‘How to Become a Millionaire’ Google Searches Jumped 22% During COVID: Here’s How to Get There
Americans’ millionaire mindset is on the rise, underscored by the fact that Google searches for “how to become a millionaire” jumped 22% during the pandemic compared to previous yearly averages, a new study found.
With more time at home and less time commuting and socializing, Americans started looking for ways to grow their bank accounts and achieve that millionaire status, the PlayUSA study said.
Becoming rich is apparently a New Year’s resolutions for many, as January is the most popular time of year for Americans to search for “how to become a millionaire,” according to the study.
The start of the year saw a high search volume per capita, which is not surprising given many Americans evaluate their bank accounts, spending habits and goals when thinking of their New Year resolutions, the study noted.
The top five cities with millionaire wannabees are Miami; Atlanta; Tampa, Fla.; Las Vegas; and Minneapolis, the study found. The five cities with the lowest searches per capita for “how to become a millionaire” include Tulsa, Okla.; Albuquerque, N.M.; Fort Worth, Texas; Columbus, Ohio; and Fresno, Calif.
In terms of states with the highest search volumes, the top five are Georgia, Florida, Mississippi, North Carolina and Virginia. At the bottom of the study’s state-by-state rankings, Vermont came in at No. 50 while South Dakota, Iowa, Wyoming, and New Hampshire followed closely behind.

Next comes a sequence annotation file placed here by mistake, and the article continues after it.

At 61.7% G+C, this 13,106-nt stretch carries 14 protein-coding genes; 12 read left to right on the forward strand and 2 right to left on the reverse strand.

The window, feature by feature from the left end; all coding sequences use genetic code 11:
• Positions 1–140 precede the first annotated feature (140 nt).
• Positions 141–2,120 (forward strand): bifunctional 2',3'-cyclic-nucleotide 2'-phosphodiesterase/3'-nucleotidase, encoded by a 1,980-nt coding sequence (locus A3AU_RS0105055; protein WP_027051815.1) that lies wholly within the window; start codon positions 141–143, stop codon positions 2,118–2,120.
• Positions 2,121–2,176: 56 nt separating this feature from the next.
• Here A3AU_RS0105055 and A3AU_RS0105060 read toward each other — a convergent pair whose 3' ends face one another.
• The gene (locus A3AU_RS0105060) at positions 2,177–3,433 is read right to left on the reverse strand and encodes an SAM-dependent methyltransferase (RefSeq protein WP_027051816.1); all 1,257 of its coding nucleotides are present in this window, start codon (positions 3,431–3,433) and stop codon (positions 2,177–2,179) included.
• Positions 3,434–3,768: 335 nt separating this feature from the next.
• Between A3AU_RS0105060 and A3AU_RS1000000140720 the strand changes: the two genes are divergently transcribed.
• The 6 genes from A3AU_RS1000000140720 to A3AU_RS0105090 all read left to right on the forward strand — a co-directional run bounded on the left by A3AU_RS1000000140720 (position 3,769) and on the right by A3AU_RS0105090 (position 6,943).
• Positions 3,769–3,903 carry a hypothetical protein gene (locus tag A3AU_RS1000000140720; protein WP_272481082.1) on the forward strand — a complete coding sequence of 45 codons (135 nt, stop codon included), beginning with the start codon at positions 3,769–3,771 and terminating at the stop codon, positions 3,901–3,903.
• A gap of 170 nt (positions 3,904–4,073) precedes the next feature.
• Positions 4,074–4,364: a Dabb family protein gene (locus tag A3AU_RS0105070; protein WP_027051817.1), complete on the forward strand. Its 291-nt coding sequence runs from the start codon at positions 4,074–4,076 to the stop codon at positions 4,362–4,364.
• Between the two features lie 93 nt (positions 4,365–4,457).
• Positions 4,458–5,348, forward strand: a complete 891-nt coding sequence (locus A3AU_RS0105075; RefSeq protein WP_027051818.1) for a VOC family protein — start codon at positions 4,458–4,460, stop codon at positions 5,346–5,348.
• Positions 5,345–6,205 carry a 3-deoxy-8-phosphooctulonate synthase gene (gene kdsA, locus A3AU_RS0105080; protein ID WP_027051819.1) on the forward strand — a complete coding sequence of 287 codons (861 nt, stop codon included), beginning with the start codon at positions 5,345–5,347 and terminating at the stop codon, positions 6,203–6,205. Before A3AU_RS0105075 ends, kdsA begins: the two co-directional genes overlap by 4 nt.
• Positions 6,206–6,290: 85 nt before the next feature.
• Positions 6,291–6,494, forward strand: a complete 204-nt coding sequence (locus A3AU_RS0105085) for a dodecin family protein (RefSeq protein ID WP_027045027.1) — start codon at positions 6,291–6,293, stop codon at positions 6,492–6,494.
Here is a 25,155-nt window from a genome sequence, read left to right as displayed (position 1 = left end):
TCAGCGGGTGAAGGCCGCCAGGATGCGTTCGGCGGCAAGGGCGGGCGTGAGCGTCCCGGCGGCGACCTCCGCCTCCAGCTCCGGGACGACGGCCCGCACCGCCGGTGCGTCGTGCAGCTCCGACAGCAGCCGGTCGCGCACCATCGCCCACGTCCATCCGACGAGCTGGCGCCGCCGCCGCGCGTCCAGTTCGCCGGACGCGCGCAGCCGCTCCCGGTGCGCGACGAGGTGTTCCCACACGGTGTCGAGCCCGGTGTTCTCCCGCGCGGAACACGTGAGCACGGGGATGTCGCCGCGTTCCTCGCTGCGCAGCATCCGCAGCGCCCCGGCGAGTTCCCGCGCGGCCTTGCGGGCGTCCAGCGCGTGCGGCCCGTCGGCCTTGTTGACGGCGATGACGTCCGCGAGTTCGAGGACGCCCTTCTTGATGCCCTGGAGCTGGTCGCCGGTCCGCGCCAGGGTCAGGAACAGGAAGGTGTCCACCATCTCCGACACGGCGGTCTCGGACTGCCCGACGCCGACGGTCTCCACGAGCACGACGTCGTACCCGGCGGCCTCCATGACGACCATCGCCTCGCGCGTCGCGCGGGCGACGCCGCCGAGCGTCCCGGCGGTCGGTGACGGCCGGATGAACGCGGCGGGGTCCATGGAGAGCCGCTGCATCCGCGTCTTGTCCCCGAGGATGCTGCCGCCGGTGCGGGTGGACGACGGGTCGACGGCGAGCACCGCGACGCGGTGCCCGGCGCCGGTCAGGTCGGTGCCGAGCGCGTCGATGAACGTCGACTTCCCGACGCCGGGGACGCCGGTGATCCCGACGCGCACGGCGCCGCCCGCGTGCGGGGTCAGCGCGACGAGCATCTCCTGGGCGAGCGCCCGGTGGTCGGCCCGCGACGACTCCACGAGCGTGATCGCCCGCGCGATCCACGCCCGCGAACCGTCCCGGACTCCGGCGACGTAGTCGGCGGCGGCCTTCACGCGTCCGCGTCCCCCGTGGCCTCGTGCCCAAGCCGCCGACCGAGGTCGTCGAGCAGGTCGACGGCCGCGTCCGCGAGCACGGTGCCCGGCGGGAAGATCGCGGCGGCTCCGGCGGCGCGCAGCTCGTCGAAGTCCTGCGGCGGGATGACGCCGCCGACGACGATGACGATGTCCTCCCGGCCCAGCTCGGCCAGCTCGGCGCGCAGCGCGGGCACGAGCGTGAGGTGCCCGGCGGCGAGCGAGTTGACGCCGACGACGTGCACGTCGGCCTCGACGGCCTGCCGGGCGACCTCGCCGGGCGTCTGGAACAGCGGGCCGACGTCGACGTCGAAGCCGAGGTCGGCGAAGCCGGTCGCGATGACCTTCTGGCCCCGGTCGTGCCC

The latest Credit Suisse Global Wealth Report shows a whopping 1.7 million Americans became new millionaires in 2020, according to Acorns. There are now 56.1 million people globally with assets of at least $1 million, and U.S. adults make up 39.1% of that. Overall, almost 1 in 10 Americans, 8.8%, are millionaires, Acorns reported.
According to Acorns, to become a millionaire, you need patience, luck, budget savvy and, perhaps, the willingness to pick up a side hustle or passive income stream.
Acorns recommended several ways to help people get there. First, make the most of tax-advantaged retirement accounts and invest about 15% of each paycheck into a 401(k), IRA or Roth IRA, including your own contributions and any your employer makes on your behalf. Then, save first, spend second. Automating savings can help you achieve that goal. Finally, Acorns recommended focusing on growing your net worth and financial assets. “Aside from saving as much as you can, key in on accumulating income from sources beyond wages, like garnering equity in real estate or investing in the stock market,” Acorns said.
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